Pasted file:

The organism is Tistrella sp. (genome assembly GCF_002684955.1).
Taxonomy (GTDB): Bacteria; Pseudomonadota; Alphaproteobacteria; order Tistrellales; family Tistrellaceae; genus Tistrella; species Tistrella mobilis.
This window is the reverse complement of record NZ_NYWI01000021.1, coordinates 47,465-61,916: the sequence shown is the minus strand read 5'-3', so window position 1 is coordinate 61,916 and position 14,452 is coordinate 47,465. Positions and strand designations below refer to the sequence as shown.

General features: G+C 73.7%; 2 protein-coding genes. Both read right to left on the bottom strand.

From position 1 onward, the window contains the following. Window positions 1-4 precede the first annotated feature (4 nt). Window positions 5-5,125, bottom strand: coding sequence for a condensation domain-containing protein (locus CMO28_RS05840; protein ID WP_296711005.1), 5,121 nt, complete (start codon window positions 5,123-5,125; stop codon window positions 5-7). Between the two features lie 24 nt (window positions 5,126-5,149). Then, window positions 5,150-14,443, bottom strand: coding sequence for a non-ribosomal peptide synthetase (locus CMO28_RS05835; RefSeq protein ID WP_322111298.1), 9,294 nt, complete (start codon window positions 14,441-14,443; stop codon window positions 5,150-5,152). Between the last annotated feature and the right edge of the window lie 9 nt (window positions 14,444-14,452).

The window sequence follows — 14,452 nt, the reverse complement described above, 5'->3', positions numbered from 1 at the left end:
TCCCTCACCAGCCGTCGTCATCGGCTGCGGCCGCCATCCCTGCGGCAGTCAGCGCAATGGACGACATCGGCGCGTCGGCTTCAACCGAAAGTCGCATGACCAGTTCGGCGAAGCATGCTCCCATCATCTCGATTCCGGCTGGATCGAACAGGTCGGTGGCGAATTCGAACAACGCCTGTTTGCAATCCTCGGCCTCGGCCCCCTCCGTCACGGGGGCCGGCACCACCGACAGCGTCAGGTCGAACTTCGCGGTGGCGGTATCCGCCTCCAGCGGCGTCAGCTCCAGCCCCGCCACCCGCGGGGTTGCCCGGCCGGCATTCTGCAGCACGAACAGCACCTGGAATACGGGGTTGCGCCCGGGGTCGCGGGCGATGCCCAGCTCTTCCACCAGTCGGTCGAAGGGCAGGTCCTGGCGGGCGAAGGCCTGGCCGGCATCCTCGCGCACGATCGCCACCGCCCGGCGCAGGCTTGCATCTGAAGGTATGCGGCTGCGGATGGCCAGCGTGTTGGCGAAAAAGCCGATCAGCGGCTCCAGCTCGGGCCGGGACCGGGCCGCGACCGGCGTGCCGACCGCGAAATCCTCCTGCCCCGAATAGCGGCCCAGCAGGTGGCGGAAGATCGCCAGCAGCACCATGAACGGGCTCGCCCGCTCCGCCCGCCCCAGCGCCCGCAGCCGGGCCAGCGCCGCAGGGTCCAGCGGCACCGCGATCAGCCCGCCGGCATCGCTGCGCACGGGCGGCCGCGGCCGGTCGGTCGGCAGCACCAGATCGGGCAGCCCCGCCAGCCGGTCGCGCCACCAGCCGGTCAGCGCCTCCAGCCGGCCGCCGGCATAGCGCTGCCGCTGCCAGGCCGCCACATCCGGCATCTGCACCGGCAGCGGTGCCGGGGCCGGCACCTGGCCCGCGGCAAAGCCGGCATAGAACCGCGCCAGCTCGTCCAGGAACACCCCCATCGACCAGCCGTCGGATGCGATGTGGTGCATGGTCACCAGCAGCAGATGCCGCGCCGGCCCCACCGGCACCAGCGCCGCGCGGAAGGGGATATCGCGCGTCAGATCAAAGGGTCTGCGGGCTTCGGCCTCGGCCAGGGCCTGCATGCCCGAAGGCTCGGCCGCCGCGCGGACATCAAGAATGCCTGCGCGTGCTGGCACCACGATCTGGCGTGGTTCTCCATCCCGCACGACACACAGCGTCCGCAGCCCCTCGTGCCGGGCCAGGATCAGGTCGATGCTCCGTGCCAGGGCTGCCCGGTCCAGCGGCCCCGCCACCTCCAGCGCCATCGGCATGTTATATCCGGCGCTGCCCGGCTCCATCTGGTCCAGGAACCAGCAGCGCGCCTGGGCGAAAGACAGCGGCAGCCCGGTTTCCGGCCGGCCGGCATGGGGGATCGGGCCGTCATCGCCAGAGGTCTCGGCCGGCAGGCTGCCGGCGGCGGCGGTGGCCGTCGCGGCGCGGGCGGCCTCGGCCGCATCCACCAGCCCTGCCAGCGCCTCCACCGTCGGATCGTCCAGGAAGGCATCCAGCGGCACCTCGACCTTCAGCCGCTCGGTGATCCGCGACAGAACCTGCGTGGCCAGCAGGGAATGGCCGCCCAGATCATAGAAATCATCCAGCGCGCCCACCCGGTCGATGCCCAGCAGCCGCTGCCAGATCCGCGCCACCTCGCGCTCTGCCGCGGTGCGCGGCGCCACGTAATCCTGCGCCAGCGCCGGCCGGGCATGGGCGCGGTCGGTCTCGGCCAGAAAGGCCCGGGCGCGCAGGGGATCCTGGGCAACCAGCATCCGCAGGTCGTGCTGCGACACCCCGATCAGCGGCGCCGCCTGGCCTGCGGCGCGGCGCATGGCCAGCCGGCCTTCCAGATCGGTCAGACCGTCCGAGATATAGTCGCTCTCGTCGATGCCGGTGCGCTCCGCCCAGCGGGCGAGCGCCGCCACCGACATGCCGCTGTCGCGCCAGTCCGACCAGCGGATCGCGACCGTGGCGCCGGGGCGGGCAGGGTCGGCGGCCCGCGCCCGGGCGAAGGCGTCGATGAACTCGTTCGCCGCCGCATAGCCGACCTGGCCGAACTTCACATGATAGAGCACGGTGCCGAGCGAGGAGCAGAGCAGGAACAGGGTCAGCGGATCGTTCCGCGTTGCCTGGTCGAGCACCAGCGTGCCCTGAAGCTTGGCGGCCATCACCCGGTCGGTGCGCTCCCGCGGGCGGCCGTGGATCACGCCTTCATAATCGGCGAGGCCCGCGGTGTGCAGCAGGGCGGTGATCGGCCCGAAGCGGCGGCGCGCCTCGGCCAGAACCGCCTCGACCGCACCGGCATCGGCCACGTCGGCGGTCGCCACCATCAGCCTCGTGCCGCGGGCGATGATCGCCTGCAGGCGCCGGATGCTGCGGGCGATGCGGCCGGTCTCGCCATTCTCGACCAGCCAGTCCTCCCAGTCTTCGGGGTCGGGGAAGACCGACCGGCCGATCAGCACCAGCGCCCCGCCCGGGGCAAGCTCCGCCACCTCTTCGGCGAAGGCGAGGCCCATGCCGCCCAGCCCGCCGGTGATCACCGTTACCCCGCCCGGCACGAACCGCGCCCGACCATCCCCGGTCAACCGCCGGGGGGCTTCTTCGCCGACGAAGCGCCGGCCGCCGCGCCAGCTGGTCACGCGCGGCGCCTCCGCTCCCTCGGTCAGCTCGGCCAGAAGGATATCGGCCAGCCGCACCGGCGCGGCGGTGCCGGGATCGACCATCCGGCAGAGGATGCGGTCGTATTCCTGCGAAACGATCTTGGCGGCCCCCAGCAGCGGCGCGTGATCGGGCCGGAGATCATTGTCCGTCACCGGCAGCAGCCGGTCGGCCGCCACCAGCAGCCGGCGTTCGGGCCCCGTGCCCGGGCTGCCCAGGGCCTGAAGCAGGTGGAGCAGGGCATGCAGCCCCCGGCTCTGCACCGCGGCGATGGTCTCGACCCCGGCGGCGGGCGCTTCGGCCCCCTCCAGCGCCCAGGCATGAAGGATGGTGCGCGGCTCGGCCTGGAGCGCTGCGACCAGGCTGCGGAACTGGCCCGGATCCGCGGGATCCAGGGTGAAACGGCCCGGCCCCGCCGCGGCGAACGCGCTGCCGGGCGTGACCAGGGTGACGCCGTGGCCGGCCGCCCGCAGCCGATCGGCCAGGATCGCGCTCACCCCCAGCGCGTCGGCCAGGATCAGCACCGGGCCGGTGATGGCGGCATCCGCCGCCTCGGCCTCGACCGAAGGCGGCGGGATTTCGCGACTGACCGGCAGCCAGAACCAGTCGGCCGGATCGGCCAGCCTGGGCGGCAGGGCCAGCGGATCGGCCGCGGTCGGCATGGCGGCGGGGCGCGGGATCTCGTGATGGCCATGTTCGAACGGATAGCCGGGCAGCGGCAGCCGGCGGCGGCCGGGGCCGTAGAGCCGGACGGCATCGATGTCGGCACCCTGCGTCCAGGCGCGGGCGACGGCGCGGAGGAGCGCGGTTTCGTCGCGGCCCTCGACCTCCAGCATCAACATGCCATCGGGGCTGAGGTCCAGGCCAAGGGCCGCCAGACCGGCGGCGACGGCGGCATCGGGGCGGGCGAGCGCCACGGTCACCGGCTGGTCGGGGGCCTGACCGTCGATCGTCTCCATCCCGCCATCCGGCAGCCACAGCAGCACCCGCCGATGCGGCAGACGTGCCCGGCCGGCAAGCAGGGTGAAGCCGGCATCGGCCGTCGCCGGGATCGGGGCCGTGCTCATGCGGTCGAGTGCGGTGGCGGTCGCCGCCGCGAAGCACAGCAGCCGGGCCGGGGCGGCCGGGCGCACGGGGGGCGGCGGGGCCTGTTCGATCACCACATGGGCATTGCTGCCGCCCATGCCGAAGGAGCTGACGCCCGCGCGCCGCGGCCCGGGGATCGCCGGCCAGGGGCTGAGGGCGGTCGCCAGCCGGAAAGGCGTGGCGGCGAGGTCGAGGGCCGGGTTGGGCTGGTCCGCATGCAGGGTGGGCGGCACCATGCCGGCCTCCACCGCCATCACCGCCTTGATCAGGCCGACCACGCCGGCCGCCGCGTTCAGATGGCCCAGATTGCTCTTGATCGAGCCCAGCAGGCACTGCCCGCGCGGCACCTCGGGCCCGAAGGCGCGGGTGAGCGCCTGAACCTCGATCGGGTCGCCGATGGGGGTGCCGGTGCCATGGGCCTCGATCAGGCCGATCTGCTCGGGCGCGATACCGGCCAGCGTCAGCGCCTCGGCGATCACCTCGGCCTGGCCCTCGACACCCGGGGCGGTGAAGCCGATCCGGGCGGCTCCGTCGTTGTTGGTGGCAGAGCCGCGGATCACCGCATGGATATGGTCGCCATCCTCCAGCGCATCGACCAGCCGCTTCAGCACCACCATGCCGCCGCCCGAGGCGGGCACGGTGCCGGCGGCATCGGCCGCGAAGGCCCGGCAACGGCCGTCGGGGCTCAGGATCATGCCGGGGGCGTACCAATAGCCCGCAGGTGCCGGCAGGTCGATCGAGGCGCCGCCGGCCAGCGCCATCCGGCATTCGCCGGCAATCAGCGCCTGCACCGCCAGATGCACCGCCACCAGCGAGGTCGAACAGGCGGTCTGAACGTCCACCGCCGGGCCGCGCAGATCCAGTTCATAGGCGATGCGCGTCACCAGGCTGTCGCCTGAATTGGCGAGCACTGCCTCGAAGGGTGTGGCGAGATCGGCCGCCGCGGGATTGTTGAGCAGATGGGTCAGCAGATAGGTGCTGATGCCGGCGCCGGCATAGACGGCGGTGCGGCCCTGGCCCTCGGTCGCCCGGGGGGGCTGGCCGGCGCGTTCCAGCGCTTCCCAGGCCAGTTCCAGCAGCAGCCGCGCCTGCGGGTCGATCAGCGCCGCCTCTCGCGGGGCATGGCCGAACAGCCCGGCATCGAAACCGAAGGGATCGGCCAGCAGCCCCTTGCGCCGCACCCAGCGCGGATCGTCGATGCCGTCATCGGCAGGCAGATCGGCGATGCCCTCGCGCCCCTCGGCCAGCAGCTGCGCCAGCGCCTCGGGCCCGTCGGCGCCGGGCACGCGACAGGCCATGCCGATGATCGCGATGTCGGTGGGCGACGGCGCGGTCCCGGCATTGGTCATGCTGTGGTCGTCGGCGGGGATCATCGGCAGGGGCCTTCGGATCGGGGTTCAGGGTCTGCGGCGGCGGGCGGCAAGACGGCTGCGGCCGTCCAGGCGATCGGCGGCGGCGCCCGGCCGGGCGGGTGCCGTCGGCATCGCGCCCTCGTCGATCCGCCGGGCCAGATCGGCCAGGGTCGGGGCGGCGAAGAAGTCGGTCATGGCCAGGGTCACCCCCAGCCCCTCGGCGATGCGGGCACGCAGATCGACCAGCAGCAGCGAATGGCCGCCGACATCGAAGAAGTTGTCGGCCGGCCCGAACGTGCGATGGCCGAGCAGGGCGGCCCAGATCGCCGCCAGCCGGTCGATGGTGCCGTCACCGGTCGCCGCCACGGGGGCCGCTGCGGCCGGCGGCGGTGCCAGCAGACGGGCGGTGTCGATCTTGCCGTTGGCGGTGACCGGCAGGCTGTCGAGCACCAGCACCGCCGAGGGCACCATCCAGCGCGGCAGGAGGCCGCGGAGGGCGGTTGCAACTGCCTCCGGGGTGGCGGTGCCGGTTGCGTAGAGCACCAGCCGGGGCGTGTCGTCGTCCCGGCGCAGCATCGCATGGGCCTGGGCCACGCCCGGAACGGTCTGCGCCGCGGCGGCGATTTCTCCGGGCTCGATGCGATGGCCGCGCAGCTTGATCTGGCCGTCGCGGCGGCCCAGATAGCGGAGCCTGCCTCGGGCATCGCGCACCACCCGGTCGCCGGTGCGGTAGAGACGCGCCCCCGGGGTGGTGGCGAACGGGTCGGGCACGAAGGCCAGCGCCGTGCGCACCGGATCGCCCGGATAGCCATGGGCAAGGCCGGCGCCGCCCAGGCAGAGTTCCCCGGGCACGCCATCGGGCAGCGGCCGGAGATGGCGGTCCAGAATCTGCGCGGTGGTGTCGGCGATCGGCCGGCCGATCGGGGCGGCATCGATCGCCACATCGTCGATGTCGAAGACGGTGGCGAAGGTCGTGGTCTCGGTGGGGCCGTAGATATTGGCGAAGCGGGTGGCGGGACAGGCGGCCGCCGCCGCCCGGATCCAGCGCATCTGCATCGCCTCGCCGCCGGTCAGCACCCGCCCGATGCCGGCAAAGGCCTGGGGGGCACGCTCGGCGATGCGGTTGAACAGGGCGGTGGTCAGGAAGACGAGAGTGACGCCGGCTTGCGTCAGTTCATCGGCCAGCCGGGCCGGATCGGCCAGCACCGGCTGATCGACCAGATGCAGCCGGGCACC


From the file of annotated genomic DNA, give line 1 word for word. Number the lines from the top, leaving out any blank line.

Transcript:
The organism is Tistrella sp. (genome assembly GCF_002684955.1).